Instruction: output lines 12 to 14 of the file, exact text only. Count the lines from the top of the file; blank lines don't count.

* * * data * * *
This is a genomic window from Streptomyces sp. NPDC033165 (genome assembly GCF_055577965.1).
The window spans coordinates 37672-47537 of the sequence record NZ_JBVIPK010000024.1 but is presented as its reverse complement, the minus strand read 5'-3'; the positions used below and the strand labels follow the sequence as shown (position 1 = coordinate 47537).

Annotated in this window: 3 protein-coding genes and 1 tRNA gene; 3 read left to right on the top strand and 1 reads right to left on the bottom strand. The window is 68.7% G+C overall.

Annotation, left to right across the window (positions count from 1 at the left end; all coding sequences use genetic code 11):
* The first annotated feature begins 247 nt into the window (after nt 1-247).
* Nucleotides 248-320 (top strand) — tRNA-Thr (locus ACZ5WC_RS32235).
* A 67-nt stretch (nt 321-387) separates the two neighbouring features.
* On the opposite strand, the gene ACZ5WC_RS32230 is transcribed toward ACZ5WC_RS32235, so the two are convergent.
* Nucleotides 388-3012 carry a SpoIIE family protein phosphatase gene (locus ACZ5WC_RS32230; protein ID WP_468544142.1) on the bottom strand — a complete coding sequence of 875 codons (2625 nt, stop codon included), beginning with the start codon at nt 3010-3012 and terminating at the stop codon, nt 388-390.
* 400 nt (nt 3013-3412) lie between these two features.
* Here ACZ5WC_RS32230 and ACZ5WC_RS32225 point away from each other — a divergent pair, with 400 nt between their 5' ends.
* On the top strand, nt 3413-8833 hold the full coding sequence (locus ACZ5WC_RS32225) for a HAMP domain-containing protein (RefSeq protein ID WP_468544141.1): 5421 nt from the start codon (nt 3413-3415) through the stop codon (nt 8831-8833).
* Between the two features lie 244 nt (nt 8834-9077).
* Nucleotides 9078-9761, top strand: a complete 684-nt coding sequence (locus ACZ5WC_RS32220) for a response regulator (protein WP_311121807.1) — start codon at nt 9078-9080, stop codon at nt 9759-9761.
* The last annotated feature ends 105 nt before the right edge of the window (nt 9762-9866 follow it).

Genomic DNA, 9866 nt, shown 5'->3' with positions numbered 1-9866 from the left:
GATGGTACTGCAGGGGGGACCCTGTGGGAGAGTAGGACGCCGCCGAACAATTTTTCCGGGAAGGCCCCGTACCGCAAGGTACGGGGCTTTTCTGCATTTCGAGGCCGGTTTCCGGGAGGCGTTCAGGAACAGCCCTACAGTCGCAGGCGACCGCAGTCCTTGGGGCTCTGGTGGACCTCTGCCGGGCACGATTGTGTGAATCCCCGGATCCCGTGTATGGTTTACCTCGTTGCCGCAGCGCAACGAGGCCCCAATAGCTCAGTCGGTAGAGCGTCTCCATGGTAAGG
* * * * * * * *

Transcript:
* On the top strand, nt 3413-8833 hold the full coding sequence (locus ACZ5WC_RS32225) for a HAMP domain-containing protein (RefSeq protein ID WP_468544141.1): 5421 nt from the start codon (nt 3413-3415) through the stop codon (nt 8831-8833).
* Between the two features lie 244 nt (nt 8834-9077).
* Nucleotides 9078-9761, top strand: a complete 684-nt coding sequence (locus ACZ5WC_RS32220) for a response regulator (protein WP_311121807.1) — start codon at nt 9078-9080, stop codon at nt 9759-9761.